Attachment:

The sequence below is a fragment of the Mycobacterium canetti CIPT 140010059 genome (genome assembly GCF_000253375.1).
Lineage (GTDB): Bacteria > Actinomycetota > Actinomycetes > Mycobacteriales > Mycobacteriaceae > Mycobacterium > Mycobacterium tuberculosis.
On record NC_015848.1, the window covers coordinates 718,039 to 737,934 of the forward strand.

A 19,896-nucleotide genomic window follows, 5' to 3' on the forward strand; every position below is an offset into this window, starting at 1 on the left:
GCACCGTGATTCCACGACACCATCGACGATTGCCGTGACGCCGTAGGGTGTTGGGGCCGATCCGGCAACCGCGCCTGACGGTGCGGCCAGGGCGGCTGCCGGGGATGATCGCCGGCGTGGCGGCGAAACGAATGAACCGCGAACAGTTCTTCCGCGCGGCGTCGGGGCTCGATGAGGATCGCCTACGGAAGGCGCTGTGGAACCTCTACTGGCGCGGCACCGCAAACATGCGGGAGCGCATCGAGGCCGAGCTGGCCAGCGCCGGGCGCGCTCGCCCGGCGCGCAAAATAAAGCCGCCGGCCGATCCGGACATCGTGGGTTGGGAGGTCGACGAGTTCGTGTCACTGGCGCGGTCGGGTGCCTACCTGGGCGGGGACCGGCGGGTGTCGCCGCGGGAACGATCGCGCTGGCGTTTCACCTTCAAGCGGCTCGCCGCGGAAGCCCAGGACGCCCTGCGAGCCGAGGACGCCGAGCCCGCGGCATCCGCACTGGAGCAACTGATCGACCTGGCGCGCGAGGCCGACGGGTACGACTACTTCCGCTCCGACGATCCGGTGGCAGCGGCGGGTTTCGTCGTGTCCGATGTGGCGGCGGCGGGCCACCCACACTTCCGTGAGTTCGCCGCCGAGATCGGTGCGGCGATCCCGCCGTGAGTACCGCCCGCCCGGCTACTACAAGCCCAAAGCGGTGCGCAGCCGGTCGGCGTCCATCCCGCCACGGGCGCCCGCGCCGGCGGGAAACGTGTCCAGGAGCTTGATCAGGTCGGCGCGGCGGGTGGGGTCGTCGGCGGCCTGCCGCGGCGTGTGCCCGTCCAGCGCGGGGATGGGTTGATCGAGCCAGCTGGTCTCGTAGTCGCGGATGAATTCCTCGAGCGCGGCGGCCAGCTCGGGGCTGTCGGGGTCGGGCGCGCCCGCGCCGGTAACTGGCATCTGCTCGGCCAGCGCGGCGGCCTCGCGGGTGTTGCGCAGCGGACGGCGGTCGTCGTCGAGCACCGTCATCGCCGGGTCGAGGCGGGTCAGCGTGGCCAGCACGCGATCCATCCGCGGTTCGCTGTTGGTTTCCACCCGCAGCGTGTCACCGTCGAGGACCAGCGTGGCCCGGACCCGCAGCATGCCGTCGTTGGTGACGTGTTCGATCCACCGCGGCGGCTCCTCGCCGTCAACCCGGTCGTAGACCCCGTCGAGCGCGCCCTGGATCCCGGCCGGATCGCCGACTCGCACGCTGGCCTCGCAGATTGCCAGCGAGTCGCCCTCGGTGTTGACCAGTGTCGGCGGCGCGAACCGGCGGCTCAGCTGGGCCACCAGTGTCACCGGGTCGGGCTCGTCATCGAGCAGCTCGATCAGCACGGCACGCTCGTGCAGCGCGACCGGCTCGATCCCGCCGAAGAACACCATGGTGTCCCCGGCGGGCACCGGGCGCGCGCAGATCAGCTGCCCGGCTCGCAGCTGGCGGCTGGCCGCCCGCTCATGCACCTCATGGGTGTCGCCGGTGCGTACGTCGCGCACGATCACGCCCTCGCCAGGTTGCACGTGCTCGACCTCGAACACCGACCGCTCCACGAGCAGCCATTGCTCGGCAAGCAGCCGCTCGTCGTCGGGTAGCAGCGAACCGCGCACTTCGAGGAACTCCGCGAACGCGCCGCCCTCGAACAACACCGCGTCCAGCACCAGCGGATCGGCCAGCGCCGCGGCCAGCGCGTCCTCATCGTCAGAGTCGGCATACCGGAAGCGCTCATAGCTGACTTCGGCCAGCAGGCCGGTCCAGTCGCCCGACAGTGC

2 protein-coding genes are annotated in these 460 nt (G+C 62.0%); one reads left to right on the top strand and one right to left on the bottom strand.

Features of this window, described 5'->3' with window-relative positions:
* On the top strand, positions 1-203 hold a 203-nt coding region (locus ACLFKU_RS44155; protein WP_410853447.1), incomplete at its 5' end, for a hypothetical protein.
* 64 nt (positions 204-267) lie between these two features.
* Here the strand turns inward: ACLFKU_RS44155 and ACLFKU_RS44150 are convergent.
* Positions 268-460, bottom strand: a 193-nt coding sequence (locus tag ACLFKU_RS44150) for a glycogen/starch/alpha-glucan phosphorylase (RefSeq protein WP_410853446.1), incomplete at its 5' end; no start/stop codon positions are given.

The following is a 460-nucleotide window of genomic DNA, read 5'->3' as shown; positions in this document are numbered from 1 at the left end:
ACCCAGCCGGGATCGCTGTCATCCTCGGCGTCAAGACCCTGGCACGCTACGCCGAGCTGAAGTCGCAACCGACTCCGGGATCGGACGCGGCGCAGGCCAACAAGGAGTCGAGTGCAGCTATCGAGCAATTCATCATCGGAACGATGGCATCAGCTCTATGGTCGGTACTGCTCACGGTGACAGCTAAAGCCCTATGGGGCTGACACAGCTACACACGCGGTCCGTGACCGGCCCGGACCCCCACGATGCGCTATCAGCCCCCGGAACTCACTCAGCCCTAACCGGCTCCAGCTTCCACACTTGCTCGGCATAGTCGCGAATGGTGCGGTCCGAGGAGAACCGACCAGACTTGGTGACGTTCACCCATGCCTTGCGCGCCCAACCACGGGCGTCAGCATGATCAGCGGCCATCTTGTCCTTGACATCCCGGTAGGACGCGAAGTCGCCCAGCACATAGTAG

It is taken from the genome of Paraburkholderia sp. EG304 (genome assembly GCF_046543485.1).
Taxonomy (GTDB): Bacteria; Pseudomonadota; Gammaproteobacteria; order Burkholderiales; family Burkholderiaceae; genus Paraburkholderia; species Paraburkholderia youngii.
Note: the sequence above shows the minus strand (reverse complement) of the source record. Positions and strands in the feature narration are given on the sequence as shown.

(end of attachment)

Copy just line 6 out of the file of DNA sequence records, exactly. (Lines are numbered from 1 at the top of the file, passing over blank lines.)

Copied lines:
2 protein-coding genes are annotated in these 460 nt (G+C 62.0%); one reads left to right on the top strand and one right to left on the bottom strand.